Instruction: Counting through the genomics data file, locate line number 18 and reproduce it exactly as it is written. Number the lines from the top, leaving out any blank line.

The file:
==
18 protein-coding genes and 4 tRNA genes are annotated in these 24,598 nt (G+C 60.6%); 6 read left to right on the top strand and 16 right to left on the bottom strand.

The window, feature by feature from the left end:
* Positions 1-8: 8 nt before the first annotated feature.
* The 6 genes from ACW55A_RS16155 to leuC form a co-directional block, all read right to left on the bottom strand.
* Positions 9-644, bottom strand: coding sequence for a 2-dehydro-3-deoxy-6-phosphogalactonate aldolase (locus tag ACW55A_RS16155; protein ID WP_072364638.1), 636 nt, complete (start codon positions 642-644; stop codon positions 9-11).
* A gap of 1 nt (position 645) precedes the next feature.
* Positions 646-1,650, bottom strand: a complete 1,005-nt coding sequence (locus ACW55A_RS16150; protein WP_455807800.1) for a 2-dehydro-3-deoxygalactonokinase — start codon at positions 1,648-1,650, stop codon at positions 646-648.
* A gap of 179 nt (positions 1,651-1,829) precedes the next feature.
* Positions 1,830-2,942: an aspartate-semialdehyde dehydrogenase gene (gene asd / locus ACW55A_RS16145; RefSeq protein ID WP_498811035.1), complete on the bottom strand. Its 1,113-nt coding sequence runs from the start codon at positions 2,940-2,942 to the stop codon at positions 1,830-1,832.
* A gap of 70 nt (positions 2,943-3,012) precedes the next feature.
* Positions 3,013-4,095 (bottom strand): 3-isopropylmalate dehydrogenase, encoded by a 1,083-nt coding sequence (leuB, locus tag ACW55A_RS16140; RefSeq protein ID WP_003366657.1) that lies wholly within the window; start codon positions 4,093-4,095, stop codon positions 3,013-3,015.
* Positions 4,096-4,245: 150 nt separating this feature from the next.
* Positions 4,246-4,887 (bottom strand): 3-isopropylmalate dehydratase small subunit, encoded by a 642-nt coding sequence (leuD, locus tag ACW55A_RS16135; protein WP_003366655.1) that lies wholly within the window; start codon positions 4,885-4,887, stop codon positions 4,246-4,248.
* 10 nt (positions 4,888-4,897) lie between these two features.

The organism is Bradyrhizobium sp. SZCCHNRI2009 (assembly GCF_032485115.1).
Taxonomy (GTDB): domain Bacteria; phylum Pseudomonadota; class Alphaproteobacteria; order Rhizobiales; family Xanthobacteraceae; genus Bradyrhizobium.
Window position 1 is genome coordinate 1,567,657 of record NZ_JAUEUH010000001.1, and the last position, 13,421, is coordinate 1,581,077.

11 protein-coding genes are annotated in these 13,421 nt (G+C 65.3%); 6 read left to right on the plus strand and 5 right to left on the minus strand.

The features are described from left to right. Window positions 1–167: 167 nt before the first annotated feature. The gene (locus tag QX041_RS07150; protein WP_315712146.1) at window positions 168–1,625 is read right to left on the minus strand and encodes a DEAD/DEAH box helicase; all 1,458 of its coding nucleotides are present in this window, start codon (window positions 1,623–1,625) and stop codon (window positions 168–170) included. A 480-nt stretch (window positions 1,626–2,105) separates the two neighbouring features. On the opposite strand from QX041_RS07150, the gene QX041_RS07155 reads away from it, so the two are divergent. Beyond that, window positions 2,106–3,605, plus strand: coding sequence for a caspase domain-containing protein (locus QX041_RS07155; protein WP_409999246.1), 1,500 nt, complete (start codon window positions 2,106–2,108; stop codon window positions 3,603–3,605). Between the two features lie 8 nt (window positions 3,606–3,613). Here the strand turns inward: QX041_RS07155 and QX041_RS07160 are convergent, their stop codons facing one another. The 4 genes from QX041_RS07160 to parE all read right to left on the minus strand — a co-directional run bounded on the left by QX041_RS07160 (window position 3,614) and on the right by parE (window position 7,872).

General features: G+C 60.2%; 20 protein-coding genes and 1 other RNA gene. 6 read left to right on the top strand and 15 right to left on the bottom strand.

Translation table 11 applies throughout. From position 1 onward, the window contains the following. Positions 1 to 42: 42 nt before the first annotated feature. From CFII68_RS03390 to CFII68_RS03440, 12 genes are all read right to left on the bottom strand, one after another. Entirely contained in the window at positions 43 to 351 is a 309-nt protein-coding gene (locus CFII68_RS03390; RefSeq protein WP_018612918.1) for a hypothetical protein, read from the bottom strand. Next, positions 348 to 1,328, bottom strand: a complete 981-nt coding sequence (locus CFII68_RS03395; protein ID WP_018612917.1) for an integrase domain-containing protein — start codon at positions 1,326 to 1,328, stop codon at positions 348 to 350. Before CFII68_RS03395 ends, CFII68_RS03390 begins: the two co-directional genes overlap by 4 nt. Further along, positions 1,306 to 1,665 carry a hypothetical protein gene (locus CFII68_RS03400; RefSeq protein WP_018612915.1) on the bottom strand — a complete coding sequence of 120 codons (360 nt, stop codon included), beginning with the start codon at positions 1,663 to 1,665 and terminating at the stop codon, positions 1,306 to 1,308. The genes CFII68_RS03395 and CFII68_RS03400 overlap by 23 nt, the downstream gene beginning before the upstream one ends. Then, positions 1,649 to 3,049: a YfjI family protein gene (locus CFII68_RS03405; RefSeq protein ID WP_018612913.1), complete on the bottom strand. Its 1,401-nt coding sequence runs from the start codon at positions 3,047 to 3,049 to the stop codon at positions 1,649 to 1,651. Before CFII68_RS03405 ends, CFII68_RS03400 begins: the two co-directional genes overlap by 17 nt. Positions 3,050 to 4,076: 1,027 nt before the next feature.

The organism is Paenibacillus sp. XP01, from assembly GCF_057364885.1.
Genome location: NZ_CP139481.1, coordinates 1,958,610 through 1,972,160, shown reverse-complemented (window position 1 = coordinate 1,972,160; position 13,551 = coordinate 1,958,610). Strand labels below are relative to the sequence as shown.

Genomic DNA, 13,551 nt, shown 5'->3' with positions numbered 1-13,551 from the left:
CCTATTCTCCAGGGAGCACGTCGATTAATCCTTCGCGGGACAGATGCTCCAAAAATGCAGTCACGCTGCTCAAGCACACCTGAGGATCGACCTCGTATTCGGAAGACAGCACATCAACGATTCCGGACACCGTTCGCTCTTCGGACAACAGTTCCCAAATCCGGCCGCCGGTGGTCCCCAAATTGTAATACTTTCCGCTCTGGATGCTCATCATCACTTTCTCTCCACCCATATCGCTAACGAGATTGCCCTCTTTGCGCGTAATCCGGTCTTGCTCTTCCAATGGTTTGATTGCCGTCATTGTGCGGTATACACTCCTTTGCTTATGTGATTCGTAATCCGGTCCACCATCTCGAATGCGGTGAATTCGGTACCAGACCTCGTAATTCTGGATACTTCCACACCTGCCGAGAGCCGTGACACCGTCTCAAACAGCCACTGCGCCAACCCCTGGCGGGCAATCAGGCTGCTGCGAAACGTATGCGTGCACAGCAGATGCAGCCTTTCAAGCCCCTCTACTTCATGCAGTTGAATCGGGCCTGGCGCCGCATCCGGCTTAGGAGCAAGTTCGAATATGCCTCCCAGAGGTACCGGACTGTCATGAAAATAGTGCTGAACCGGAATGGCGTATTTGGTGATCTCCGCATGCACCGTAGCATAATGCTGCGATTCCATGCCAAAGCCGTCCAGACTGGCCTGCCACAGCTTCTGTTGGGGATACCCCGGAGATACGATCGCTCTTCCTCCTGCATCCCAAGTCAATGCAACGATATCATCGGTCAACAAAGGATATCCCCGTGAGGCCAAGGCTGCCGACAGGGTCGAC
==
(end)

11 protein-coding genes are annotated in these 13,421 nt (G+C 65.3%); 6 read left to right on the plus strand and 5 right to left on the minus strand.